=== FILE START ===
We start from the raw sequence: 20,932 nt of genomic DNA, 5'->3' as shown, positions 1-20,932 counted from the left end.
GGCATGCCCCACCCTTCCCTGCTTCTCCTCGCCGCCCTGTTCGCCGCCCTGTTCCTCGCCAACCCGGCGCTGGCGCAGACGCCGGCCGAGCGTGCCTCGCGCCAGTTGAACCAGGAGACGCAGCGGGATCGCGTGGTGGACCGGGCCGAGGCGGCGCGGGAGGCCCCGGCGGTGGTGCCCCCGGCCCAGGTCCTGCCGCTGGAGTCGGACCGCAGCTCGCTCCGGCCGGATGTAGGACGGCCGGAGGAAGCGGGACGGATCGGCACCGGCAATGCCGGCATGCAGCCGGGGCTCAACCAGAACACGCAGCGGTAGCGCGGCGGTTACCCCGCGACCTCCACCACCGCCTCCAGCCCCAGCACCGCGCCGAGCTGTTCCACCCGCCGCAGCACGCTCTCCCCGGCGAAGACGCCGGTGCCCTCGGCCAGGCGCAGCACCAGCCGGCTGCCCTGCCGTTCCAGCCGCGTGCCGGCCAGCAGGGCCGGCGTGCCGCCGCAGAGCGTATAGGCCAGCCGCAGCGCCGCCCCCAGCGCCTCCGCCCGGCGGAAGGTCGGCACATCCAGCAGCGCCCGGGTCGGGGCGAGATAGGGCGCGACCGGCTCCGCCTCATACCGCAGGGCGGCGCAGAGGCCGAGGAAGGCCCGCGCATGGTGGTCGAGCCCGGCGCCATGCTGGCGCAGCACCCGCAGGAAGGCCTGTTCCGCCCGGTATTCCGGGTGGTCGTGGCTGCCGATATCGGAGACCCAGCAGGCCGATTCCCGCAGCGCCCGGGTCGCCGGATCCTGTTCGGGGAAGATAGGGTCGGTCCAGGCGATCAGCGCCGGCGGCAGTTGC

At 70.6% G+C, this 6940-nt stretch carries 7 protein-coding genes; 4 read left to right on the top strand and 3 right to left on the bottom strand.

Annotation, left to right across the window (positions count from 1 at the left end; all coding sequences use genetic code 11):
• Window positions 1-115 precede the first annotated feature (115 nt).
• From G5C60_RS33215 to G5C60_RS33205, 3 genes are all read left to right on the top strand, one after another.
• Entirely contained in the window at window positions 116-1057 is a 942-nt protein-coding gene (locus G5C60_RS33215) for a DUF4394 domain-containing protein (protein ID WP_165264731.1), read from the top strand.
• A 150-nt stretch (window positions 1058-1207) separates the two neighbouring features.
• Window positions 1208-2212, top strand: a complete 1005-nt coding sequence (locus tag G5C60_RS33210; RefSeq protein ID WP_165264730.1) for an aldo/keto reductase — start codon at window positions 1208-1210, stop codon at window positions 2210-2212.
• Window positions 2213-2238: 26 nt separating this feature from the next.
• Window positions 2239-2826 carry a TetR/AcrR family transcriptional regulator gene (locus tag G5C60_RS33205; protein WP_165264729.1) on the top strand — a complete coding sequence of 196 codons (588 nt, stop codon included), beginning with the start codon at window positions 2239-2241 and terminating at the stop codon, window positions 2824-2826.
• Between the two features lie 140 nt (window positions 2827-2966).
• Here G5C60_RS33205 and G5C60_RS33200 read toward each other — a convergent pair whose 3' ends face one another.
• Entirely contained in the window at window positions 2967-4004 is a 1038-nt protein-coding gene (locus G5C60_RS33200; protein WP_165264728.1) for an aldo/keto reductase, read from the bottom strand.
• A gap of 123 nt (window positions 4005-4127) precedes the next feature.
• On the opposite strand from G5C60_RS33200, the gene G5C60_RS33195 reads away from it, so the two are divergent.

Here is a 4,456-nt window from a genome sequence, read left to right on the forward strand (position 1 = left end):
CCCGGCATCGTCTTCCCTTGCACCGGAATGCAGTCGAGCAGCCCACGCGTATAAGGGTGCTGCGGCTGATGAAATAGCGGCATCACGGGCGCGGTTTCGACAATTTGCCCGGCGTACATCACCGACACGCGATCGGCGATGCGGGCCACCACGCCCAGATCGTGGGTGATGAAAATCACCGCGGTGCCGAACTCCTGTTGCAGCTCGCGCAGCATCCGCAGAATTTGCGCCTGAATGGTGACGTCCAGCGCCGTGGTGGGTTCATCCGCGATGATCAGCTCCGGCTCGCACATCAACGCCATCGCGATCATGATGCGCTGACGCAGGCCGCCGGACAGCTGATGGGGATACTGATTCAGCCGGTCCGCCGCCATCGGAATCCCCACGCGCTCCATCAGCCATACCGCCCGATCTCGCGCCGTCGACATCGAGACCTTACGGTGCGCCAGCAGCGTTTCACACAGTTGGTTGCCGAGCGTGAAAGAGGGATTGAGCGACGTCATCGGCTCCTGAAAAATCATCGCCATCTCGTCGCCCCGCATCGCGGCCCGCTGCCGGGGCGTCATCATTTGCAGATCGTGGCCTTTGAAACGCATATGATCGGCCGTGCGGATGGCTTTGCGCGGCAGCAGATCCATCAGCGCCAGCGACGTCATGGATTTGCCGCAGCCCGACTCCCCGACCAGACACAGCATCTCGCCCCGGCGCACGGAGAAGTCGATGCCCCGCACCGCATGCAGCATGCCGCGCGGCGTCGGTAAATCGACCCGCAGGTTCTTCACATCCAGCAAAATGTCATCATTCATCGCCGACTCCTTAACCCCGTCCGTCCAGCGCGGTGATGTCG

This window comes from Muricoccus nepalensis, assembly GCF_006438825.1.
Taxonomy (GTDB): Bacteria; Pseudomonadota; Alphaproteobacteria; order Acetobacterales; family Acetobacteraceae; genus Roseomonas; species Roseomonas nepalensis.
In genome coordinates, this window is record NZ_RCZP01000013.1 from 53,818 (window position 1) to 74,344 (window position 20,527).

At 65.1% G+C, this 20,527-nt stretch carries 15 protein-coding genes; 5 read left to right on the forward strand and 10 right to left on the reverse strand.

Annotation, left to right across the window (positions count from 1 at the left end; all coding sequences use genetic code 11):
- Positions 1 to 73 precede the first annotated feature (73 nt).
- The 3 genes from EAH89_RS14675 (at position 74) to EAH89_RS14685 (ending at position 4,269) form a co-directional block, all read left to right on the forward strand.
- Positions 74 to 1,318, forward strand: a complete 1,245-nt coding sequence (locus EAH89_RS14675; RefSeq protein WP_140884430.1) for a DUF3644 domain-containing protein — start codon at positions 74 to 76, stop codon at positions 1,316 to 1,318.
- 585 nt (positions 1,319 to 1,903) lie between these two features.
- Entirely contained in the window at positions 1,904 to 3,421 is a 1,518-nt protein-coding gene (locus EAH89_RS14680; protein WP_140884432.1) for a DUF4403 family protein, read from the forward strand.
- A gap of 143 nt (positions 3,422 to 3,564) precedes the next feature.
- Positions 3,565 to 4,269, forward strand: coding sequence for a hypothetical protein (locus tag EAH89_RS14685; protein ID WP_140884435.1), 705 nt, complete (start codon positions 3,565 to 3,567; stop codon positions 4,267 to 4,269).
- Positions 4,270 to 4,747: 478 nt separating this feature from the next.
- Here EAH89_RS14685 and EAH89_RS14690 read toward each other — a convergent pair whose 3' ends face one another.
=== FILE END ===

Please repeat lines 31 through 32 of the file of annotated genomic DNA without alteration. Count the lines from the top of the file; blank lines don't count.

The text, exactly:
- Positions 4,270 to 4,747: 478 nt separating this feature from the next.
- Here EAH89_RS14685 and EAH89_RS14690 read toward each other — a convergent pair whose 3' ends face one another.